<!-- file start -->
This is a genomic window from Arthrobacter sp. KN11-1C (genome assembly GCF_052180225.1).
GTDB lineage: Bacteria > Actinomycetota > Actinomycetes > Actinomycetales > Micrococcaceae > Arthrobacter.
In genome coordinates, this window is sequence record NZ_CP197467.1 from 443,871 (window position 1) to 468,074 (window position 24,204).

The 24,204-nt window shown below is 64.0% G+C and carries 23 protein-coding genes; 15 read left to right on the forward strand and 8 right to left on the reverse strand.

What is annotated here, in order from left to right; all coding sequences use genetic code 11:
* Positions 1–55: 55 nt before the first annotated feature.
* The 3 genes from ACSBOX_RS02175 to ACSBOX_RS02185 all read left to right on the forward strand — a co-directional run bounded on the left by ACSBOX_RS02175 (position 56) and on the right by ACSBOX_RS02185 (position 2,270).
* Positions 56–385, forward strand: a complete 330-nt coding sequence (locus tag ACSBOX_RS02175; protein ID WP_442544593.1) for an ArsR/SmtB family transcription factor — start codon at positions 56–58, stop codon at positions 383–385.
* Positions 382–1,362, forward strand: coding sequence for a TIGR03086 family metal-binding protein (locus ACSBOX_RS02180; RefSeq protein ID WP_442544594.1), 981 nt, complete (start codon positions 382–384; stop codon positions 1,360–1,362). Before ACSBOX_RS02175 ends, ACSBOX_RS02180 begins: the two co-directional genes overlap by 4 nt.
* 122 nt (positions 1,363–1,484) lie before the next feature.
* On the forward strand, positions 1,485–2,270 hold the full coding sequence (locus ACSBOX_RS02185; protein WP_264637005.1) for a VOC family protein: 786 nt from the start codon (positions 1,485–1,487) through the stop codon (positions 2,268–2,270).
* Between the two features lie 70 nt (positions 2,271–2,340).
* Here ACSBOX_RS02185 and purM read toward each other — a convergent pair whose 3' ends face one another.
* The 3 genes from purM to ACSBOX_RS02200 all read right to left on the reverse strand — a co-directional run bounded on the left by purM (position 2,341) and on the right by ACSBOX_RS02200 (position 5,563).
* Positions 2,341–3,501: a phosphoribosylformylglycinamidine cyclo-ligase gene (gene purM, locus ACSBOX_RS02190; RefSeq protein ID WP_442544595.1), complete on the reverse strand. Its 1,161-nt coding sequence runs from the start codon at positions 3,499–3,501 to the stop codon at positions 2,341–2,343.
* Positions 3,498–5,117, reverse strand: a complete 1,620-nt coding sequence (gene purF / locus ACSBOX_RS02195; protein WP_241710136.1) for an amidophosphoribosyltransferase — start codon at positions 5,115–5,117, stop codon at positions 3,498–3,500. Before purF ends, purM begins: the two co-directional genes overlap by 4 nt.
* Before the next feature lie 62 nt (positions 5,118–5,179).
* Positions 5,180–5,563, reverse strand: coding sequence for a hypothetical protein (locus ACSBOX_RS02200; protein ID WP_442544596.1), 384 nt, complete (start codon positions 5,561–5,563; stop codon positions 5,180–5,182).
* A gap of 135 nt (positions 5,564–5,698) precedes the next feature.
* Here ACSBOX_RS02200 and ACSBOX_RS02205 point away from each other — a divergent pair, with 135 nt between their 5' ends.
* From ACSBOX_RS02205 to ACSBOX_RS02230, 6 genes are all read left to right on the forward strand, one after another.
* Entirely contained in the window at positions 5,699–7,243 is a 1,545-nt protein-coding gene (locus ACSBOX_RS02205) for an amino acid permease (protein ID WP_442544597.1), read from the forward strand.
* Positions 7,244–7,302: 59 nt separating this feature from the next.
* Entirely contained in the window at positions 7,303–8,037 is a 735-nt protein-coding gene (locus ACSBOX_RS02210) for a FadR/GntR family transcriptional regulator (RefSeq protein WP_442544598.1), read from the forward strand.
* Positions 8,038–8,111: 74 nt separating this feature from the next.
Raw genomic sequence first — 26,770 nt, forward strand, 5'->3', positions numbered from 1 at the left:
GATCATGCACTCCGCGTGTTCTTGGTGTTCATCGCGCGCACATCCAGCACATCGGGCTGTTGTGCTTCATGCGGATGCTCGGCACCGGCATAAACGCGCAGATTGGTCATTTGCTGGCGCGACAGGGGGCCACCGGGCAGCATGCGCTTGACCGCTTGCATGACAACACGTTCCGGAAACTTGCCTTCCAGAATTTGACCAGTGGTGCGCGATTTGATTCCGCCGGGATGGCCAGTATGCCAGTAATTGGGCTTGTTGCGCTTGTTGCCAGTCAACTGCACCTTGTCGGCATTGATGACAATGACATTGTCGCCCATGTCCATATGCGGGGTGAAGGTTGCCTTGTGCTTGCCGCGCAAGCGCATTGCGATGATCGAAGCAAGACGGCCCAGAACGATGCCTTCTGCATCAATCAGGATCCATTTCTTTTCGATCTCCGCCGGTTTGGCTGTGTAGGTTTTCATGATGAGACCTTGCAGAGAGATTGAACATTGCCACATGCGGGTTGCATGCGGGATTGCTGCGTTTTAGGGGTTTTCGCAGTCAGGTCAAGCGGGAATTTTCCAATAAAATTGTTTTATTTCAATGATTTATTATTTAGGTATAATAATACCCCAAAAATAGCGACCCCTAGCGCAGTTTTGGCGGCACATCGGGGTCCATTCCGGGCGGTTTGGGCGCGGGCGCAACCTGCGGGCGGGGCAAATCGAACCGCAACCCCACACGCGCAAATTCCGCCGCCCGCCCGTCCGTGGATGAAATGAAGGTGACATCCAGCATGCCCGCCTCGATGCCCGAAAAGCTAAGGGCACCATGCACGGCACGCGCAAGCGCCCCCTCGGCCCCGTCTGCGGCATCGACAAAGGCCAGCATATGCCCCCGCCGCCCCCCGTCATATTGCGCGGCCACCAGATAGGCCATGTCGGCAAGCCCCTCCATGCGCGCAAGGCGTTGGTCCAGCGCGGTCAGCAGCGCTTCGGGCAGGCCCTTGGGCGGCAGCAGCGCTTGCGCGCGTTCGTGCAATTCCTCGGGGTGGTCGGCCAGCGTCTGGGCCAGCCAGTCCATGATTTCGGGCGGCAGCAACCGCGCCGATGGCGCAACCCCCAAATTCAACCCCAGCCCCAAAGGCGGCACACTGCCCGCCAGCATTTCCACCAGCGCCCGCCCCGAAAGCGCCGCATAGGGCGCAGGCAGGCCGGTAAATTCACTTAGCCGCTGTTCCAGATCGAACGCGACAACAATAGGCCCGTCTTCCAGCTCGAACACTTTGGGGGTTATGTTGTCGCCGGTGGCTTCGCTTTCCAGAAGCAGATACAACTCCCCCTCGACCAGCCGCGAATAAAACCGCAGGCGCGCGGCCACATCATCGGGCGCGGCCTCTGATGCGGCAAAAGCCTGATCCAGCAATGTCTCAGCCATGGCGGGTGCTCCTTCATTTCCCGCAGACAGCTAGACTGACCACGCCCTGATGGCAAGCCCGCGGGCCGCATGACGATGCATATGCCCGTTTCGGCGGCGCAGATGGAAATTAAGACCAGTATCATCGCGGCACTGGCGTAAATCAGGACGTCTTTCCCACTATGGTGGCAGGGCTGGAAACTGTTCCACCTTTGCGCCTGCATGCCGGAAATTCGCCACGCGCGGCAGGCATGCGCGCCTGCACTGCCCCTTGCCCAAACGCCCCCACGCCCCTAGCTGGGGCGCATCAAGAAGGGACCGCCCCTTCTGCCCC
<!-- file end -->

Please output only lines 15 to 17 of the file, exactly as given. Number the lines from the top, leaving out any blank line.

* Positions 2,341–3,501: a phosphoribosylformylglycinamidine cyclo-ligase gene (gene purM, locus ACSBOX_RS02190; RefSeq protein ID WP_442544595.1), complete on the reverse strand. Its 1,161-nt coding sequence runs from the start codon at positions 3,499–3,501 to the stop codon at positions 2,341–2,343.
* Positions 3,498–5,117, reverse strand: a complete 1,620-nt coding sequence (gene purF / locus ACSBOX_RS02195; protein WP_241710136.1) for an amidophosphoribosyltransferase — start codon at positions 5,115–5,117, stop codon at positions 3,498–3,500. Before purF ends, purM begins: the two co-directional genes overlap by 4 nt.
* Before the next feature lie 62 nt (positions 5,118–5,179).